As Australians continue to assess the damage from bushfires across the country, attention has now turned to the ongoing debate about climate change and future climate extremes.
Climate scientist and ACT 2019 Scientist of the Year, Dr Sophie Lewis, a senior lecturer at UNSW Canberra, said increasing temperatures globally from climate change means temperature extremes have become more frequent and severe, and will continue to do so, including for Australians.
“We have also seen an increase in fire danger in Australia, including longer fire seasons and more severe fires. What we are experiencing in Australia right now is part of this trend and a sign of future climate extremes we will experience,” Dr Lewis said.
“This trend in increasing fire dangers is quite clear in the observational record. Scientists haven’t yet had a chance to look at the specific drivers of this event but this is what we expect from the overall trend from climate change. We are seeing that climate change kick in the events this last summer.”
Dr Lewis said Australians should be expecting bushfires to worsen in the future, and should be planning for “more severe fires and longer seasons”.
“We need to be doing more to mitigate these events – we should be reducing greenhouse gas emissions as much as possible and adapting and planning for more severe seasons … we need to be paying attention and learning as much as we can from these events. The risks and health impacts are considerable and will affect Canberra and the region.”
As the fires continue to burn, the Bureau of Meteorology (BOM) has released its annual climate statement, which showed 2019 as Australia’s warmest and driest year on record since consistent national records began in 1910 and 1900 respectively.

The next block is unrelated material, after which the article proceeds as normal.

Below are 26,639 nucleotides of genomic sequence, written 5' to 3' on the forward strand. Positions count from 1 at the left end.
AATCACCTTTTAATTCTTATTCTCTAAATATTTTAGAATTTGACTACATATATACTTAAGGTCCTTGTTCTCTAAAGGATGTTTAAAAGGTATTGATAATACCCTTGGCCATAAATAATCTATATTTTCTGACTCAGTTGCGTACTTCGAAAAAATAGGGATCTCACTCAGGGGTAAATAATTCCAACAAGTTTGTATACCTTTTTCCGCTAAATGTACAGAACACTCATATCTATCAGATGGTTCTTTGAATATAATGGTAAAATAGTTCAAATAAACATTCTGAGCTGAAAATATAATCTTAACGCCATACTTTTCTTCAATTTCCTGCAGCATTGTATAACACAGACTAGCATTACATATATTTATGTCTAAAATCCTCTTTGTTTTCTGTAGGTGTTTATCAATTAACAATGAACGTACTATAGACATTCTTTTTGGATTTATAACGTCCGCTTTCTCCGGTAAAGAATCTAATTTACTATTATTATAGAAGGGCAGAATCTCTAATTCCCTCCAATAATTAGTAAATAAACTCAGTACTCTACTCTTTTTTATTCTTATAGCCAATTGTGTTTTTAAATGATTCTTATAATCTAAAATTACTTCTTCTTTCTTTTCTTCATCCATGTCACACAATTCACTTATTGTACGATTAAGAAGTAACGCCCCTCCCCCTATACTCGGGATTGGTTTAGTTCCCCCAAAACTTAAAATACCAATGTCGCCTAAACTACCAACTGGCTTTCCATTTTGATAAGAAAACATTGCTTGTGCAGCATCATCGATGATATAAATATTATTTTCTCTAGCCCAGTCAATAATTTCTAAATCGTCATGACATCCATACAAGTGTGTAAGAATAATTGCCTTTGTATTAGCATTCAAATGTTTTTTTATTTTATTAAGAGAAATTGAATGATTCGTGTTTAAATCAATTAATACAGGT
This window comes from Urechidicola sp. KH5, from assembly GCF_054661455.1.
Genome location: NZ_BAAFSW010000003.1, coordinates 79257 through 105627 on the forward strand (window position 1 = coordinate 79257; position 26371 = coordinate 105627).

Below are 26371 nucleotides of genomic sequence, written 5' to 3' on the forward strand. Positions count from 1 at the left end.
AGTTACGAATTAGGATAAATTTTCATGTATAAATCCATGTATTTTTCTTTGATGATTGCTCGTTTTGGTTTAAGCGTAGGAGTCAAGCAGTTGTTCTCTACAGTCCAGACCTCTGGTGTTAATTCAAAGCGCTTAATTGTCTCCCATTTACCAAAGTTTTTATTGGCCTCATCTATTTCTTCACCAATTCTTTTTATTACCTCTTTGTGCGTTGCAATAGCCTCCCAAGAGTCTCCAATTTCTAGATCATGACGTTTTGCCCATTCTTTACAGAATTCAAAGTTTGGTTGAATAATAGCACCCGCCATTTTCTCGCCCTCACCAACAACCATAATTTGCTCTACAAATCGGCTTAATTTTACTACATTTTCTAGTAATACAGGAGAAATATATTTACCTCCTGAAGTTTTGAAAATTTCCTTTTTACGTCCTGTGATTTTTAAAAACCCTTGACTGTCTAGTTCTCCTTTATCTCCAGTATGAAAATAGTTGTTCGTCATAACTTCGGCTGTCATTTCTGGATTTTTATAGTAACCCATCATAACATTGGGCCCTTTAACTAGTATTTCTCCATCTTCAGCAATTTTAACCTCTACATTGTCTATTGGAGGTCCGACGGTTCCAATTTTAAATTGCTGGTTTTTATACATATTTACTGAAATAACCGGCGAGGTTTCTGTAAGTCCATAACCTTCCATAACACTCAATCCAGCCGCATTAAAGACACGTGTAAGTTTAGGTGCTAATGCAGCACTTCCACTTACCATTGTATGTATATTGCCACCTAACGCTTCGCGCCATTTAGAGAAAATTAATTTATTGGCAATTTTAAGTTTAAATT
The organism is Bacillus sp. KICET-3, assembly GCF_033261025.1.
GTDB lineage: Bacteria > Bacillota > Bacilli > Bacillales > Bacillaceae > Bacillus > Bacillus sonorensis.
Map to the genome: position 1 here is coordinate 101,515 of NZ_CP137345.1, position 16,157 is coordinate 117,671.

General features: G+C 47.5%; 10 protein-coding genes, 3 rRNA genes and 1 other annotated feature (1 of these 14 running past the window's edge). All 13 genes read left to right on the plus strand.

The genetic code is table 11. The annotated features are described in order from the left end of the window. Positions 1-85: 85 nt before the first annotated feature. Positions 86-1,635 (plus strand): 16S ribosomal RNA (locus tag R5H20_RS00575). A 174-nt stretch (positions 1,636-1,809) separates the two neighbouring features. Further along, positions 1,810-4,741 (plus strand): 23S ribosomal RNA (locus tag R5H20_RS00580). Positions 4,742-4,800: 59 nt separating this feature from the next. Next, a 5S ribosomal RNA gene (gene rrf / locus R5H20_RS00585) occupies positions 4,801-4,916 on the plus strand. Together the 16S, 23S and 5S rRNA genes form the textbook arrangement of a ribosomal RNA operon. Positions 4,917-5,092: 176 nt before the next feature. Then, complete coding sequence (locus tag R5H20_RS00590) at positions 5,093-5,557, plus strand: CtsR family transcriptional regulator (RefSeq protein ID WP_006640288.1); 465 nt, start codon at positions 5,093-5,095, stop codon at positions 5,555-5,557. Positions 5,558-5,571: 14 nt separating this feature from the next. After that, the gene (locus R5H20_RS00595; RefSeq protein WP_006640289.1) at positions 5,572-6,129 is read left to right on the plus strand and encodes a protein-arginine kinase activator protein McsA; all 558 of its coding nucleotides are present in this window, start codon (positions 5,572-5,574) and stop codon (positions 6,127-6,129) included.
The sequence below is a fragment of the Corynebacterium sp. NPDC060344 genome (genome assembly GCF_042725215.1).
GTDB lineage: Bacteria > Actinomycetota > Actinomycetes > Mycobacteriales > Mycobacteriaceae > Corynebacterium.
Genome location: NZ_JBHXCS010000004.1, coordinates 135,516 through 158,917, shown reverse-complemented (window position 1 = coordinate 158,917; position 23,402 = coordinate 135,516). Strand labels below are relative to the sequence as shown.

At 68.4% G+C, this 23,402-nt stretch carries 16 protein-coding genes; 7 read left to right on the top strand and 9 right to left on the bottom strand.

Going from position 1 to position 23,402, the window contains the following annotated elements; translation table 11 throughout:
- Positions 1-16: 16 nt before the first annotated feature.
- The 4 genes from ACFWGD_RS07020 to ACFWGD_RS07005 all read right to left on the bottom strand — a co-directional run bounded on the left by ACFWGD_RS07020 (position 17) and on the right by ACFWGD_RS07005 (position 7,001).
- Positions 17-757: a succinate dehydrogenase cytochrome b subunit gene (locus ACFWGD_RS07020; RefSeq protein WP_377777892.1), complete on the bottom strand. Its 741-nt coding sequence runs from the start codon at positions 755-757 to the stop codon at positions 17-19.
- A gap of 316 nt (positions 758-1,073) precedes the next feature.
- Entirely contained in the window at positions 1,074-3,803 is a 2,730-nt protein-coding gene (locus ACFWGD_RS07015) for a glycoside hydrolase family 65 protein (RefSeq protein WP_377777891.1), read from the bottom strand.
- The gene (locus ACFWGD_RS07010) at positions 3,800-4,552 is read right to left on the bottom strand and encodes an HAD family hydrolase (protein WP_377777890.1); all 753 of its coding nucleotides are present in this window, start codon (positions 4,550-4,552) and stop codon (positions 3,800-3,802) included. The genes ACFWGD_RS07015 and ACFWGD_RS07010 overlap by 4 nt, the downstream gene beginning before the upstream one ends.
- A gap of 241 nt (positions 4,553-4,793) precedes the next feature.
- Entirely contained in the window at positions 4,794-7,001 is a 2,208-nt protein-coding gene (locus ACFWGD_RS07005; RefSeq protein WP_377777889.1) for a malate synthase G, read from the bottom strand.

In the ACT, rainfall was “well below” average, particularly for winter and spring, with the Canberra Airport experiencing its driest year since 1982. The annual mean maximum temperature at Canberra Airport was the warmest on record, with every month above average.
BOM’s head of climate monitoring, Karl Braganza, said the warm and dry conditions in 2019 are “one of the key factors influencing recent and current fire conditions in large parts of the country”.
“January last year was the warmest month Australia has ever recorded, while just a few weeks ago in December, we saw the Australia-wide record hottest daily average maximum temperature broken multiple days in a row,”
Dr Braganza said.
“At the same time, rainfall deficiencies across large parts of eastern Australia have continued to increase, unfortunately exacerbating both drought conditions and the current bushfires.